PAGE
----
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Friday, December 3, 2021

Fake social media profiles targeting Sikhs exposed


A network of fake social media profiles of people claiming to be Sikhs, and promoting divisive narratives, has been exposed.

A new report shared exclusively with the BBC ahead of its publication on Wednesday discovered 80 fake accounts on the network, which have now been suspended.

The influence operation promoted Hindu nationalism and pro-Indian government narratives through accounts on Twitter, Facebook, and Instagram.

According to the report’s author, Benjamin Strick, the network’s goal appears to have been to “alter perceptions on important issues surrounding Sikh independence, human rights, and values.”

There is no evidence that this network is linked directly to the Indian government, which has yet to respond to a BBC request for comment.

‘Sock puppets’

Instead of automated “bots,” the network used so-called “sock puppet” accounts, which are fake accounts controlled by real people posing as independent individuals.

The fake profiles claimed to be “Real Sikhs” and used Sikh names. They used the hashtags #RealSikh to support various political viewpoints and #FakeSikh to debunk them.

According to the report from the non-profit Centre for Information Resilience (CIR), many of the accounts in the network used the same fake profiles across multiple platforms. These accounts had the same names, profile pictures, and cover photos, as well as the same posts.

Many of the accounts used celebrity profile pictures, including actresses from the Punjabi film industry.

Using a celebrity profile picture does not prove an account is fraudulent. The pictures, however, added to the evidence that each of these accounts was not genuine, according to the report, when combined with the coordinated messaging, frequently used hashtags, similar biography descriptions, and follower patterns.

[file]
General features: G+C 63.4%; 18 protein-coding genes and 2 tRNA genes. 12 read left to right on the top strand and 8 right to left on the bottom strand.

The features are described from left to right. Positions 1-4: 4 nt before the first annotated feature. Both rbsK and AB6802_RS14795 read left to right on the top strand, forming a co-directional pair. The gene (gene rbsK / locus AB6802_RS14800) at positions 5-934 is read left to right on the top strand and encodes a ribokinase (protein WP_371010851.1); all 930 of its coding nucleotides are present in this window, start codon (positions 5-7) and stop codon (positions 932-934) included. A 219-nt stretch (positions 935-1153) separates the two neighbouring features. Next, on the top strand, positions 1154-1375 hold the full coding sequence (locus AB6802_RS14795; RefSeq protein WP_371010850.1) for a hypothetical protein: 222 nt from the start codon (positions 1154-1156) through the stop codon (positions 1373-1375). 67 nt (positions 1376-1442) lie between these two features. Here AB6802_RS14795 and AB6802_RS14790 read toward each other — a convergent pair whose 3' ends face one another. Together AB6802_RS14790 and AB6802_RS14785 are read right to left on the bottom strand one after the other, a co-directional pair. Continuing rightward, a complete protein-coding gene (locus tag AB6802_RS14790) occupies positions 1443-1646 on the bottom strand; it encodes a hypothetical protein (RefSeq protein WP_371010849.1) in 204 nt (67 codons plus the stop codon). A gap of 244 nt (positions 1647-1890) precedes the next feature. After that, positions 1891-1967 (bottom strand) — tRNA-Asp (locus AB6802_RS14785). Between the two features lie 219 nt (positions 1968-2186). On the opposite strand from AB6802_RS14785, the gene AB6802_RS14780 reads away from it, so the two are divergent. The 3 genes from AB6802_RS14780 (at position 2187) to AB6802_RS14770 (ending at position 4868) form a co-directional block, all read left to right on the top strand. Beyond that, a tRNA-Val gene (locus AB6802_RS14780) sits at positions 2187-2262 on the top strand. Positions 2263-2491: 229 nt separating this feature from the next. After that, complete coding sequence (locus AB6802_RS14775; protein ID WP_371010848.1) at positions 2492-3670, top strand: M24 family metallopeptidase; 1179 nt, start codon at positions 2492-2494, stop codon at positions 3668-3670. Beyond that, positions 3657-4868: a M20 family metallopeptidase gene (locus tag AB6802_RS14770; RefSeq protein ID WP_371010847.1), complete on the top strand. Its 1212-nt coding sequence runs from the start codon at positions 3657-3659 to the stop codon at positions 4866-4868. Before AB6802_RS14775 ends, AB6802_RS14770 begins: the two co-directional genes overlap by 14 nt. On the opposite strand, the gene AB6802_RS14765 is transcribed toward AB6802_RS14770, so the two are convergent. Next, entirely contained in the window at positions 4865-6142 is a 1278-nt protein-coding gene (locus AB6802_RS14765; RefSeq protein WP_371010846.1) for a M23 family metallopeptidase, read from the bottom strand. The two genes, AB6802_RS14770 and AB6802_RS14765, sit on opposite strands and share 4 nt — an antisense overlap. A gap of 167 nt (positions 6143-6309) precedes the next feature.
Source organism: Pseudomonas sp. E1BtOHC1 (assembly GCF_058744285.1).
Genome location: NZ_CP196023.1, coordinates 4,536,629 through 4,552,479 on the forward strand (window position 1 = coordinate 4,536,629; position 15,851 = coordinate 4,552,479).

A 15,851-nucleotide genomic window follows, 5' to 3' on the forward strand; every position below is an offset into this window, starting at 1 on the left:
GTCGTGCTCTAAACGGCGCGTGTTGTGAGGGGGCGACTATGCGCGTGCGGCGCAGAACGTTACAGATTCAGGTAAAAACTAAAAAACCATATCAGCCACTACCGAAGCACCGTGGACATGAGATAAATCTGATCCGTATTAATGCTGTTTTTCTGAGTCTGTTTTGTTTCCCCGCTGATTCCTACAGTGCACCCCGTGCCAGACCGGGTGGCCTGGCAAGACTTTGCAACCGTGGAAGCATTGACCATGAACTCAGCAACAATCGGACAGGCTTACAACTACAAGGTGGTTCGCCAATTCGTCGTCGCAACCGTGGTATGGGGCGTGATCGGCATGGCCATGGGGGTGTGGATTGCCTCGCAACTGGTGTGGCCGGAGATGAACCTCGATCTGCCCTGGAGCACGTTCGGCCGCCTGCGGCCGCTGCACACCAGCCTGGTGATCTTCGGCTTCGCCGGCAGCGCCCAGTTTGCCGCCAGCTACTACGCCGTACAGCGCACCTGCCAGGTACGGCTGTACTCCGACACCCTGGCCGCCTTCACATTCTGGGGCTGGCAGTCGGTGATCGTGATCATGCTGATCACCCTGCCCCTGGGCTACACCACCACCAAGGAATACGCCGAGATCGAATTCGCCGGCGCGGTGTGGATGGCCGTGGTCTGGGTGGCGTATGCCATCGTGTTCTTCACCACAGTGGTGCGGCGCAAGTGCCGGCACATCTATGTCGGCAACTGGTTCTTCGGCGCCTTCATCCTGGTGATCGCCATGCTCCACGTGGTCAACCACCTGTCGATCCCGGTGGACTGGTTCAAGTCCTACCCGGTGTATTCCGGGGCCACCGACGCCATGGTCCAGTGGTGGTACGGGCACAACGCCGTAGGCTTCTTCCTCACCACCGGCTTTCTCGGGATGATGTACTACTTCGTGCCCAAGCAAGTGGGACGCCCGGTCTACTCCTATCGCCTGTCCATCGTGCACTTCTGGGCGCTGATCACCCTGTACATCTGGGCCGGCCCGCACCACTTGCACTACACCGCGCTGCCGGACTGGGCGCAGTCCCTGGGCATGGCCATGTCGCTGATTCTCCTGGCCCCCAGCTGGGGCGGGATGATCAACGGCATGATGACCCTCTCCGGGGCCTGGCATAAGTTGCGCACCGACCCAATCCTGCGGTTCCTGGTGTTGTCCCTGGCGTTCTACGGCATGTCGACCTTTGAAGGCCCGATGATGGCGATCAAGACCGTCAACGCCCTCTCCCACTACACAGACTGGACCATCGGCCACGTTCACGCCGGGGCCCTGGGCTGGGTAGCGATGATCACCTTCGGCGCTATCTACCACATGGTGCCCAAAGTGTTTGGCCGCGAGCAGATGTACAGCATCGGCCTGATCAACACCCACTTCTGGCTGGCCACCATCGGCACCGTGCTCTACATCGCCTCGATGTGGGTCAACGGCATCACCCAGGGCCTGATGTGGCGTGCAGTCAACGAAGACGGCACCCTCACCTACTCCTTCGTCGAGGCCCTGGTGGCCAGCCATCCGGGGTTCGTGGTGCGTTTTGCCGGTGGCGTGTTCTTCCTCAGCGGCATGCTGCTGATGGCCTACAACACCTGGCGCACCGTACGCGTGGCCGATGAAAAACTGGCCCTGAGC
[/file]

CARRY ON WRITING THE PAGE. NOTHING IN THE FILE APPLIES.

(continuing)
The BBC attempted to contact eight of the celebrities whose images were used in order to obtain comment. One responded via their management, confirming they were unaware their image had been used in this manner and promising to take action.

Another celebrity’s management stated that there are thousands of such fake accounts associated with their client and that there was little they could do about it.

Political motives

On Friday, India’s Prime Minister Narendra Modi announced the repeal of three controversial farm laws after a year of farmers protesting against them.

The farmers’ protests, which began a year ago this week, and the decades-old Khalistan independence movement were the two most frequently discussed topics on the network. According to the report, the accounts sought to delegitimize the farmers’ protests by claiming they had been hijacked by “Khalistani terrorists” and to label any notion of Sikh independence as extremist.

Previously, the Indian government claimed that the farmers’ protest had been “infiltrated by the Khalistanis.”

Farmers who are still protesting believe this was a deliberate political move.